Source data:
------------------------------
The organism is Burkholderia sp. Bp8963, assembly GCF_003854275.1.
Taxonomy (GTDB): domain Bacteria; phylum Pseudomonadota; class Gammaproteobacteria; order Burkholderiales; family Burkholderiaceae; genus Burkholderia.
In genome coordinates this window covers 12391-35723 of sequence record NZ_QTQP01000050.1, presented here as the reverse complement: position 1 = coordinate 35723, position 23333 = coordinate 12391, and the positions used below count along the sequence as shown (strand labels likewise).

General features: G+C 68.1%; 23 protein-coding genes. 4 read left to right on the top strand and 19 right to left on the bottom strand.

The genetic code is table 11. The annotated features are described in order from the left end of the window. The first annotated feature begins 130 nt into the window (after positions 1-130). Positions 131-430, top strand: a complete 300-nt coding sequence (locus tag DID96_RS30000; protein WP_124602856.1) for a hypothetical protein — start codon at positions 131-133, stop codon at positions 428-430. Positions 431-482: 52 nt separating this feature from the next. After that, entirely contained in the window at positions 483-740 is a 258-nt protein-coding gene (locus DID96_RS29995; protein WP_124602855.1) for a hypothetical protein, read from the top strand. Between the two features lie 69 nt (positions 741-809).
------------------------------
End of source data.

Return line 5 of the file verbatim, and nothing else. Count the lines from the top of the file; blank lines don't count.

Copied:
The genetic code is table 11. The annotated features are described in order from the left end of the window. The first annotated feature begins 130 nt into the window (after positions 1-130). Positions 131-430, top strand: a complete 300-nt coding sequence (locus tag DID96_RS30000; protein WP_124602856.1) for a hypothetical protein — start codon at positions 131-133, stop codon at positions 428-430. Positions 431-482: 52 nt separating this feature from the next. After that, entirely contained in the window at positions 483-740 is a 258-nt protein-coding gene (locus DID96_RS29995; protein WP_124602855.1) for a hypothetical protein, read from the top strand. Between the two features lie 69 nt (positions 741-809).